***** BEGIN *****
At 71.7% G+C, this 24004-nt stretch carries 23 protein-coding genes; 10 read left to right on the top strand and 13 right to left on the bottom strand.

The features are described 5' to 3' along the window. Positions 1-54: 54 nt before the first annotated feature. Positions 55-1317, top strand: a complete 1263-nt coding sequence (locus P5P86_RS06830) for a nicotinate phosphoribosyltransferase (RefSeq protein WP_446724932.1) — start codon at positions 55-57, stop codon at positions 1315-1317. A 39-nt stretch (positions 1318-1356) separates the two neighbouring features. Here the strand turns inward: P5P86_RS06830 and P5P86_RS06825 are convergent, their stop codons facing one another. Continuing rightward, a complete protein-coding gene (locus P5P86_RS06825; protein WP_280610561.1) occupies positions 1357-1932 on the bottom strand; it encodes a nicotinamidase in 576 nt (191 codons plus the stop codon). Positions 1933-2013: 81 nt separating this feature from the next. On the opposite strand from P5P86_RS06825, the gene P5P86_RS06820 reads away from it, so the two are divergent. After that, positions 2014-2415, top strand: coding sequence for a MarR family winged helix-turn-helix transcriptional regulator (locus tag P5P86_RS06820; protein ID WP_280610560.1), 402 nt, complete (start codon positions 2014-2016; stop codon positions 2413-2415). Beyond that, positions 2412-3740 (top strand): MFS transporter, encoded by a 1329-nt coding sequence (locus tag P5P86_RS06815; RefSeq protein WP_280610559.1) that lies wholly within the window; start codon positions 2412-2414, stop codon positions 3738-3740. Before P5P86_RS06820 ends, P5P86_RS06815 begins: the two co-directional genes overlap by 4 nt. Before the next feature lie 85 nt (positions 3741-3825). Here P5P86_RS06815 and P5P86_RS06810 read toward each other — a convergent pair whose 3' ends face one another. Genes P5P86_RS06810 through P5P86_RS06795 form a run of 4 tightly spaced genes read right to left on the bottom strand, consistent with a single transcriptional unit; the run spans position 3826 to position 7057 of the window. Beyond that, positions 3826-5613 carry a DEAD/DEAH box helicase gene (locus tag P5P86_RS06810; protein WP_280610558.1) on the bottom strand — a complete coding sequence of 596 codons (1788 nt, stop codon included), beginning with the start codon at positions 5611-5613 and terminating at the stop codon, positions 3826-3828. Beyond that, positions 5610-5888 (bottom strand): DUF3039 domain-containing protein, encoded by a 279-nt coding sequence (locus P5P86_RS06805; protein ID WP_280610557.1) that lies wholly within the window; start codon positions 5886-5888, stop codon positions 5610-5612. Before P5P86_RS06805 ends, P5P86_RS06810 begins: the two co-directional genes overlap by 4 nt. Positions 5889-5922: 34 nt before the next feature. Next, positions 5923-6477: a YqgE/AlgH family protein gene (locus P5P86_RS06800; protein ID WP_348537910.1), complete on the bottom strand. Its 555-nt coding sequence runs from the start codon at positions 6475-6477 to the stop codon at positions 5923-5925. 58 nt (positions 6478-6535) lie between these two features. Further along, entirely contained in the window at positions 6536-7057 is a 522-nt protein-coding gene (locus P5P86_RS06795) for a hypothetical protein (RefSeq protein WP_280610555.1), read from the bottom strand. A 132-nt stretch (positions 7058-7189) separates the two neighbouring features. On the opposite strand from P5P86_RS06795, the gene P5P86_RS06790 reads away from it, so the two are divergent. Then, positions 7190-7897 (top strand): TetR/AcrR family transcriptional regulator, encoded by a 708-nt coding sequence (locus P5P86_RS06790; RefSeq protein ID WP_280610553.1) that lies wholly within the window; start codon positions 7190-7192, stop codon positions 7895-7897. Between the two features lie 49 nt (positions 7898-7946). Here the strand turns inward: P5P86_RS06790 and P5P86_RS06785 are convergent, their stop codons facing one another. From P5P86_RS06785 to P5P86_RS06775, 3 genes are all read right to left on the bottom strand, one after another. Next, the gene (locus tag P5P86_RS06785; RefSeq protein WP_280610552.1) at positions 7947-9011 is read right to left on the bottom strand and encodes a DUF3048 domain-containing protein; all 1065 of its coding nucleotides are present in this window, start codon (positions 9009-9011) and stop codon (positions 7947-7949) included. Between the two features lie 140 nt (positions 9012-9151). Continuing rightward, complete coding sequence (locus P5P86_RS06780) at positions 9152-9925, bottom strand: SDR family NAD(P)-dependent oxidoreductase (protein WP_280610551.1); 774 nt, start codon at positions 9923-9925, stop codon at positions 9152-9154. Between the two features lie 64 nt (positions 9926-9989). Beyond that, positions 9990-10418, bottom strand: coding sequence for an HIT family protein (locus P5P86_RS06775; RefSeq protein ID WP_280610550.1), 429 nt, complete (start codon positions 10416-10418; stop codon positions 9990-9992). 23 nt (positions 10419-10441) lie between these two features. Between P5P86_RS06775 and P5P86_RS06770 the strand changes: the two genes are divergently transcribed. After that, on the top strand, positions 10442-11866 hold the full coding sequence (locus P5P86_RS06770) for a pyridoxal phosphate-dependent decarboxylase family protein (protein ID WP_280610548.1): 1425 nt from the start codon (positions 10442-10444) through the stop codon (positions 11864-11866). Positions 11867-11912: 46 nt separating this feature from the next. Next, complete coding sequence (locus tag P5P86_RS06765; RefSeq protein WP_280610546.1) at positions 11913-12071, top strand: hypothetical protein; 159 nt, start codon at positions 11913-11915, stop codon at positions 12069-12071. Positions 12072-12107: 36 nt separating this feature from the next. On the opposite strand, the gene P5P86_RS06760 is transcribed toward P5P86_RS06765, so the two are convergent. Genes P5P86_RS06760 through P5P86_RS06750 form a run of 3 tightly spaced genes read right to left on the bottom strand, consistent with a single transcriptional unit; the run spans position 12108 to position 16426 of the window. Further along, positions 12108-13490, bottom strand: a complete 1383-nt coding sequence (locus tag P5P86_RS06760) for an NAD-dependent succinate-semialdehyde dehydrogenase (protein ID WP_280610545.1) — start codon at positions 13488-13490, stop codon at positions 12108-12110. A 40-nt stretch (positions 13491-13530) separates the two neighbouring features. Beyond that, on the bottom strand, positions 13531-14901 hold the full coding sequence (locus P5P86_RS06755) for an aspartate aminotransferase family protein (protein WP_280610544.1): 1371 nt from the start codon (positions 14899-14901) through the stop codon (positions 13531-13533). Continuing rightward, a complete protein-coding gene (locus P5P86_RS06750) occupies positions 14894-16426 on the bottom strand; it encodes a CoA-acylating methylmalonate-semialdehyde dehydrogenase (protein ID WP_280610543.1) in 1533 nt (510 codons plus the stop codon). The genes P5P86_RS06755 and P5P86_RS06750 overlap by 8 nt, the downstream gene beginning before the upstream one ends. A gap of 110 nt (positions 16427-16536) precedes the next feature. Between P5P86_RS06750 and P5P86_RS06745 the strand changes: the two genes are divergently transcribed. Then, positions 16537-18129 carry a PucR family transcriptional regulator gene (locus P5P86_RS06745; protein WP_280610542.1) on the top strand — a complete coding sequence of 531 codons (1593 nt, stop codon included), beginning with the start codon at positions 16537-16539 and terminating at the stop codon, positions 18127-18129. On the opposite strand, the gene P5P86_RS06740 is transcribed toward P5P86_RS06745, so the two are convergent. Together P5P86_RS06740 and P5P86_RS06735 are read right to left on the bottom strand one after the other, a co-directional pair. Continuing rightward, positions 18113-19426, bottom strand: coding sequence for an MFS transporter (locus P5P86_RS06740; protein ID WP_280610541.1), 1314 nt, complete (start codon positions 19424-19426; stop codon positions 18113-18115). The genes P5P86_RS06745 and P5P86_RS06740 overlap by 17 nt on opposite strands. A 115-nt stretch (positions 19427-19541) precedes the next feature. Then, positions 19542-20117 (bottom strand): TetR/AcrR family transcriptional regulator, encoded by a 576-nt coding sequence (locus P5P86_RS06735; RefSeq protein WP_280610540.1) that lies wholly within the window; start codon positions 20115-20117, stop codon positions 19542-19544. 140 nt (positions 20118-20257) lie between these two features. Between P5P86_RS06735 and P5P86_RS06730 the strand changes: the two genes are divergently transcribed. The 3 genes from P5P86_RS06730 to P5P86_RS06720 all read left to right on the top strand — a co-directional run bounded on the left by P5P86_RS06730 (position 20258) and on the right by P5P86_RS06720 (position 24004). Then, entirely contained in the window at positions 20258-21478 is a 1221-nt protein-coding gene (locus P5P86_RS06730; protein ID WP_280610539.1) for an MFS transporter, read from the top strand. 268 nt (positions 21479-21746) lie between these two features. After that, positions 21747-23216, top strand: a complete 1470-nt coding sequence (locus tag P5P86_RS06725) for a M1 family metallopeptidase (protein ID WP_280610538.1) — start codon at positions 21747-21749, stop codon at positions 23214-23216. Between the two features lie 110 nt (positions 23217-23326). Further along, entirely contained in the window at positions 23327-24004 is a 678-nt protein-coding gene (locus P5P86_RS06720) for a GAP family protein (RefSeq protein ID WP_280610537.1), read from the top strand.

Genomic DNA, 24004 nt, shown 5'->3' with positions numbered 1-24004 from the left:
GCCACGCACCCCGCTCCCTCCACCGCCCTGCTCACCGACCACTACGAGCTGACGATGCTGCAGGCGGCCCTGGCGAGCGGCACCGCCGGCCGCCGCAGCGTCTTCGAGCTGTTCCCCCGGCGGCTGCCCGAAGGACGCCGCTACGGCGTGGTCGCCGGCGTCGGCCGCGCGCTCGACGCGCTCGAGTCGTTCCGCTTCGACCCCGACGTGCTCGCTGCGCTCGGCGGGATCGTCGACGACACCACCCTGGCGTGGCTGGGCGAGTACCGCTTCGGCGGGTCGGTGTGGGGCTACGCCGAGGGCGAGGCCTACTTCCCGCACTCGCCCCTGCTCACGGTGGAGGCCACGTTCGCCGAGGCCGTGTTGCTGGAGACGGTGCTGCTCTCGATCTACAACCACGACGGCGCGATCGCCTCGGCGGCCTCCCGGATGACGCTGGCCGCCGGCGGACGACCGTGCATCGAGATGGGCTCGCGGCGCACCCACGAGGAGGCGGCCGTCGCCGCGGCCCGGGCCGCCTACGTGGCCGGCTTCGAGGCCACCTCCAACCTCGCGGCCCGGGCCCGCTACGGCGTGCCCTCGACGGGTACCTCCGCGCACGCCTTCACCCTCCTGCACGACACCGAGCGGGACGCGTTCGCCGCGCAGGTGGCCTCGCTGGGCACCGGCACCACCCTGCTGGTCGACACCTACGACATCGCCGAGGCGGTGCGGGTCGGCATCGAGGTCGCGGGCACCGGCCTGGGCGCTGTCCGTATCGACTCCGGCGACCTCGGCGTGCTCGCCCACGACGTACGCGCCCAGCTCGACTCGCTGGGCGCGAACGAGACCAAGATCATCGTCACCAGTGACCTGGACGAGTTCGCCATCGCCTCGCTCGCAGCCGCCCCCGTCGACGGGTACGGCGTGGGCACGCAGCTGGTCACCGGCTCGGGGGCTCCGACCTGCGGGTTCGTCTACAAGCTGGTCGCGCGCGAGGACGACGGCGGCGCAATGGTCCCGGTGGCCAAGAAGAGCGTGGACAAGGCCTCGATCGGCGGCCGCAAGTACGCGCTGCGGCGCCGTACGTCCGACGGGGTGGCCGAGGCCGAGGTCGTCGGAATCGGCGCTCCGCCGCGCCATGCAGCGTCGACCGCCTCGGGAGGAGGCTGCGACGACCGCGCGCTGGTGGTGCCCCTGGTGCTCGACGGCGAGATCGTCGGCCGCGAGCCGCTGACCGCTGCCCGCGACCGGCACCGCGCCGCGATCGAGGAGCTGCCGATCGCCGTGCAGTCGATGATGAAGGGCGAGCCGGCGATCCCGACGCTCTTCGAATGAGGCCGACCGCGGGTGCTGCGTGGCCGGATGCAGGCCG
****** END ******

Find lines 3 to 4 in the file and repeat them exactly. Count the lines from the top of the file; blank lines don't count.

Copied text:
Genomic DNA, 24004 nt, shown 5'->3' with positions numbered 1-24004 from the left:
GCCACGCACCCCGCTCCCTCCACCGCCCTGCTCACCGACCACTACGAGCTGACGATGCTGCAGGCGGCCCTGGCGAGCGGCACCGCCGGCCGCCGCAGCGTCTTCGAGCTGTTCCCCCGGCGGCTGCCCGAAGGACGCCGCTACGGCGTGGTCGCCGGCGTCGGCCGCGCGCTCGACGCGCTCGAGTCGTTCCGCTTCGACCCCGACGTGCTCGCTGCGCTCGGCGGGATCGTCGACGACACCACCCTGGCGTGGCTGGGCGAGTACCGCTTCGGCGGGTCGGTGTGGGGCTACGCCGAGGGCGAGGCCTACTTCCCGCACTCGCCCCTGCTCACGGTGGAGGCCACGTTCGCCGAGGCCGTGTTGCTGGAGACGGTGCTGCTCTCGATCTACAACCACGACGGCGCGATCGCCTCGGCGGCCTCCCGGATGACGCTGGCCGCCGGCGGACGACCGTGCATCGAGATGGGCTCGCGGCGCACCCACGAGGAGGCGGCCGTCGCCGCGGCCCGGGCCGCCTACGTGGCCGGCTTCGAGGCCACCTCCAACCTCGCGGCCCGGGCCCGCTACGGCGTGCCCTCGACGGGTACCTCCGCGCACGCCTTCACCCTCCTGCACGACACCGAGCGGGACGCGTTCGCCGCGCAGGTGGCCTCGCTGGGCACCGGCACCACCCTGCTGGTCGACACCTACGACATCGCCGAGGCGGTGCGGGTCGGCATCGAGGTCGCGGGCACCGGCCTGGGCGCTGTCCGTATCGACTCCGGCGACCTCGGCGTGCTCGCCCACGACGTACGCGCCCAGCTCGACTCGCTGGGCGCGAACGAGACCAAGATCATCGTCACCAGTGACCTGGACGAGTTCGCCATCGCCTCGCTCGCAGCCGCCCCCGTCGACGGGTACGGCGTGGGCACGCAGCTGGTCACCGGCTCGGGGGCTCCGACCTGCGGGTTCGTCTACAAGCTGGTCGCGCGCGAGGACGACGGCGGCGCAATGGTCCCGGTGGCCAAGAAGAGCGTGGACAAGGCCTCGATCGGCGGCCGCAAGTACGCGCTGCGGCGCCGTACGTCCGACGGGGTGGCCGAGGCCGAGGTCGTCGGAATCGGCGCTCCGCCGCGCCATGCAGCGTCGACCGCCTCGGGAGGAGGCTGCGACGACCGCGCGCTGGTGGTGCCCCTGGTGCTCGACGGCGAGATCGTCGGCCGCGAGCCGCTGACCGCTGCCCGCGACCGGCACCGCGCCGCGATCGAGGAGCTGCCGATCGCCGTGCAGTCGATGATGAAGGGCGAGCCGGCGATCCCGACGCTCTTCGAATGAGGCCGACCGCGGGTGCTGCGTGGCCGGATGCAGGCCG